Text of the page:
April Crisis

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Subject essay: Lewis Siegelbaum

The euphoria of the February Revolution did not last long. Within weeks of the overthrow of the tsar, the continued, indeed intensified, deterioration of economic life was roiling the population. With inflation beginning to spiral out of control, agreements concluded between nascent trade unions and employers rapidly became moot as wage increases were nullified by rising prices. Factory owners as well as the landed nobility tended to look to the Provisional Government to protect them from the rising tide of worker and peasant demands. Workers organized factory committees to press their case for workers’ control of factory administration and sought the support of the soviets; peasants petitioned the Provisional Government for revision of land ownership and when they received no effective reply, began to organize rent strikes and even seizures of landowners’ property.

Over and above these economic issues, though, was the question of Russia’s participation in the war, which was widely blamed for its economic miseries. The Petrograd Soviet brought pressure on the Provisional Government by issuing an “Appeal to All the Peoples of the World” on March 14 that repudiated expansionist war aims in the name of “revolutionary defensism.” The government responded on March 27 with a “Declaration on War Aims” that also rejected annexations and indemnities as war aims but contradictorily asserted the need to observe treaty obligations. In the midst of these tensions between the two central institutions of “dual power,” Vladimir Lenin arrived in Petrograd on April 3 aboard a sealed train that had taken him from Switzerland through Germany. At the Finland Station he issued a speech denouncing both positions and demanding the elimination of dual power by the transfer of “all power to the soviets.” These so-called April Theses clearly set the Bolsheviks apart from the other socialist parties, and it took all of Lenin’s considerable persuasive powers to overcome opposition among those who had been guiding the party in his absence.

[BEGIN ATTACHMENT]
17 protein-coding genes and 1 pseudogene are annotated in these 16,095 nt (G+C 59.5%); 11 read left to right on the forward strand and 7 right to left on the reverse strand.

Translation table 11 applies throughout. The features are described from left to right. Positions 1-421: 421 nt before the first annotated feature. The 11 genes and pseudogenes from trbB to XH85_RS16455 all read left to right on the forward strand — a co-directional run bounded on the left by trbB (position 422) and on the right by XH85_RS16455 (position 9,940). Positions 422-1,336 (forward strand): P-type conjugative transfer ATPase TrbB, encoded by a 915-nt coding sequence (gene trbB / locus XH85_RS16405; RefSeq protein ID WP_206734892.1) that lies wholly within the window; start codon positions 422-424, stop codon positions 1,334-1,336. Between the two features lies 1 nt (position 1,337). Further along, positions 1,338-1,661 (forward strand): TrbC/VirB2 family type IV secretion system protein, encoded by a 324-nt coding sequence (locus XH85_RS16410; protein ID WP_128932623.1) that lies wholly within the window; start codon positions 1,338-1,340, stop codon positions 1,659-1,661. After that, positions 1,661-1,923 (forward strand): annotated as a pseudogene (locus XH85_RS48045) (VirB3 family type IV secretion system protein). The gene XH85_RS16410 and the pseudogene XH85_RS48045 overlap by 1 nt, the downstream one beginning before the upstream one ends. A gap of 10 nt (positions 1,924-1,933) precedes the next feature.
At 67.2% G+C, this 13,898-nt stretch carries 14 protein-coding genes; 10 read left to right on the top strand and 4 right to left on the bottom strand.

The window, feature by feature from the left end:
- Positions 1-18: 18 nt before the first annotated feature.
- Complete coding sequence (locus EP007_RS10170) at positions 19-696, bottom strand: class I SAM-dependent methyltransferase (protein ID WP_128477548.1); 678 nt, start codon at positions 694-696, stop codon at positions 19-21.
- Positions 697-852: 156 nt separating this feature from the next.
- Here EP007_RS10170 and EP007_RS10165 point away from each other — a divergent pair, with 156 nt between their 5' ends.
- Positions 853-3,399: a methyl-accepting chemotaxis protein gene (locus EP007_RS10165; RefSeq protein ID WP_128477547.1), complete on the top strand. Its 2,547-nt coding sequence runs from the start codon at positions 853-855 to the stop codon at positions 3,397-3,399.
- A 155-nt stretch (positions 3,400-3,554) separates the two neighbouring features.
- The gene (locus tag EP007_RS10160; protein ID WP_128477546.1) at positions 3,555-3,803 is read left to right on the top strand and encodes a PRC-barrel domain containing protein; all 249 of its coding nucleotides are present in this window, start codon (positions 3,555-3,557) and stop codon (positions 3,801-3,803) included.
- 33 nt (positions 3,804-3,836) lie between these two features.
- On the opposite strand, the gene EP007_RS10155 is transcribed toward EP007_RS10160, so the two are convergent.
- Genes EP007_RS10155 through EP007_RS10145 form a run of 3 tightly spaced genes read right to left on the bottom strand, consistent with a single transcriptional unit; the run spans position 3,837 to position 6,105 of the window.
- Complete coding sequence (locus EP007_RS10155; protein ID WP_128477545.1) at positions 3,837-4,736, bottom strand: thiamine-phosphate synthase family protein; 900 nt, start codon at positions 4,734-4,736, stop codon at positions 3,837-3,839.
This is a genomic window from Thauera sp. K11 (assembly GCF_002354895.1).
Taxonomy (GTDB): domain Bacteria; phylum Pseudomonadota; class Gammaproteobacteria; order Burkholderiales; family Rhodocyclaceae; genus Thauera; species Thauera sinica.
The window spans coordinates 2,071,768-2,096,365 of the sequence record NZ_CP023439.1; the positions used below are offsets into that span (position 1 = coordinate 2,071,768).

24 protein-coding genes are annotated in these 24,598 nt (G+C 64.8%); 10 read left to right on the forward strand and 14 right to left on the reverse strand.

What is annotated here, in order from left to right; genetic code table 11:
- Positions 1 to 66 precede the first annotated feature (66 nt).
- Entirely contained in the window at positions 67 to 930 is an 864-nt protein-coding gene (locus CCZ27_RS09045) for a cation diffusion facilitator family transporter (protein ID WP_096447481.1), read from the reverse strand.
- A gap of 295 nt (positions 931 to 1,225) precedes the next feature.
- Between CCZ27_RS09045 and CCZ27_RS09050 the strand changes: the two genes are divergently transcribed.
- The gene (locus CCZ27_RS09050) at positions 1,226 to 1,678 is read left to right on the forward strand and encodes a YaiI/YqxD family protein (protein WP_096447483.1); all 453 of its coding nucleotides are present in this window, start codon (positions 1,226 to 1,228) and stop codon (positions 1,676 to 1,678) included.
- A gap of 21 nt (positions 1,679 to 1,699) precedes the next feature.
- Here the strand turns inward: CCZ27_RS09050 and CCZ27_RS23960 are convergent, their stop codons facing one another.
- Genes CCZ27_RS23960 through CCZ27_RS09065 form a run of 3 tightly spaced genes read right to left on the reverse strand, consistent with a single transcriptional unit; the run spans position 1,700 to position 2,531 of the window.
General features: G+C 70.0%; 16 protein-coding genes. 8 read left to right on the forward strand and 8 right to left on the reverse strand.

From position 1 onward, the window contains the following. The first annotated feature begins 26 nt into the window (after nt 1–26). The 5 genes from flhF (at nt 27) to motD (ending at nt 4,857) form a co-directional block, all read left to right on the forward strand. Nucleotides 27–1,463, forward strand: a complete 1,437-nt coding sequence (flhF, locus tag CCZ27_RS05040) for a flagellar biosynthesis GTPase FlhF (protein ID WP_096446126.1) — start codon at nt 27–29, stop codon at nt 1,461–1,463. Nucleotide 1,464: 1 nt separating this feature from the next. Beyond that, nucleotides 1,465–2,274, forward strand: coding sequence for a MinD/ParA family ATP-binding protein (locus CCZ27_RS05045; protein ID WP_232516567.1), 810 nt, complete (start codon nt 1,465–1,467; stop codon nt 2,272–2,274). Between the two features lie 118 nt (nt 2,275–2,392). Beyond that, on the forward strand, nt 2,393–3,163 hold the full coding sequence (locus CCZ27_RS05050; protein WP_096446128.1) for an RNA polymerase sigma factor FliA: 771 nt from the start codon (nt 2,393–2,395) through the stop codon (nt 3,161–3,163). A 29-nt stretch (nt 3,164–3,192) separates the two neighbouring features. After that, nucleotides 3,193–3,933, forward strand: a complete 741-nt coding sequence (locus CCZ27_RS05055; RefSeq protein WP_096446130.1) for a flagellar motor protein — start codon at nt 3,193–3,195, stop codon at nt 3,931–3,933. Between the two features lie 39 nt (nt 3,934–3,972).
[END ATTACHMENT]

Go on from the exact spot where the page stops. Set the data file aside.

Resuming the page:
The dispute over Russia’s war aims exploded into a full-blown political crisis after the publication of a note that the Foreign Minister, Pavel Miliukov, had sent to the allies on April 18 reaffirming the Provisional Government’s commitment to prosecute the war to a victorious end and observe all treaties entered into by its tsarist predecessor. Mass demonstrations and clashes on the streets of Petrograd forced both Miliukov and the War Minister, Aleksandr Guchkov, to resign. The Provisional Government thereupon invited the Petrograd Soviet to help form a coalition government consisting of both socialist and non-socialist leaders, an invitation that the Soviet Executive Committee accepted with reservations. On May 5, five additional socialists including the Socialist-Revolutionary, Victor Chernov, and the Mensheviks Irakli Tseretelli and Mikhail Skobelev, joined Kerenskii in government. This had two critical consequences: the lines of dual power became considerably blurred, and the two main socialist rivals of the Bolsheviks now were inextricably associated with the policies of the Provisional Government and above all, its continued prosecution of the war.

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